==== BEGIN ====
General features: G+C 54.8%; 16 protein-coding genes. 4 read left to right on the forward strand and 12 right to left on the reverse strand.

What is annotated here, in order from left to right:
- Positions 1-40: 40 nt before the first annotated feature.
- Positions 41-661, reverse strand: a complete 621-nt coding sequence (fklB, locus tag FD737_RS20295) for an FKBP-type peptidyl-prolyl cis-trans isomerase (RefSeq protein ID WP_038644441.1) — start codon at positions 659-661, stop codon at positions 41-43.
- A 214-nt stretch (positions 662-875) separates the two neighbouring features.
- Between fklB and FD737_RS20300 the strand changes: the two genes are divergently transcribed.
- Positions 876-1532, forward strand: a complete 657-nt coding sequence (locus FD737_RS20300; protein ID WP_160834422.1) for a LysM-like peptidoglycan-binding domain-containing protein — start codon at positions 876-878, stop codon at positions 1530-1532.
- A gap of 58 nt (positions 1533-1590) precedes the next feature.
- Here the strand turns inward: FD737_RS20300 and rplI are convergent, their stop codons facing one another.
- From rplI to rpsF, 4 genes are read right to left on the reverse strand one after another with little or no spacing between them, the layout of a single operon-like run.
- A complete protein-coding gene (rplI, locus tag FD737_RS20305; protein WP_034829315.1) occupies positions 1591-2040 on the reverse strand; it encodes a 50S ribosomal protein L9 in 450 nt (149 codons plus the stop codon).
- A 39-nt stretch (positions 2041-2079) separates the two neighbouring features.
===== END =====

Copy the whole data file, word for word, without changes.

General features: G+C 54.8%; 16 protein-coding genes. 4 read left to right on the forward strand and 12 right to left on the reverse strand.

What is annotated here, in order from left to right:
- Positions 1-40: 40 nt before the first annotated feature.
- Positions 41-661, reverse strand: a complete 621-nt coding sequence (fklB, locus tag FD737_RS20295) for an FKBP-type peptidyl-prolyl cis-trans isomerase (RefSeq protein ID WP_038644441.1) — start codon at positions 659-661, stop codon at positions 41-43.
- A 214-nt stretch (positions 662-875) separates the two neighbouring features.
- Between fklB and FD737_RS20300 the strand changes: the two genes are divergently transcribed.
- Positions 876-1532, forward strand: a complete 657-nt coding sequence (locus FD737_RS20300; protein ID WP_160834422.1) for a LysM-like peptidoglycan-binding domain-containing protein — start codon at positions 876-878, stop codon at positions 1530-1532.
- A gap of 58 nt (positions 1533-1590) precedes the next feature.
- Here the strand turns inward: FD737_RS20300 and rplI are convergent, their stop codons facing one another.
- From rplI to rpsF, 4 genes are read right to left on the reverse strand one after another with little or no spacing between them, the layout of a single operon-like run.
- A complete protein-coding gene (rplI, locus tag FD737_RS20305; protein WP_034829315.1) occupies positions 1591-2040 on the reverse strand; it encodes a 50S ribosomal protein L9 in 450 nt (149 codons plus the stop codon).
- A 39-nt stretch (positions 2041-2079) separates the two neighbouring features.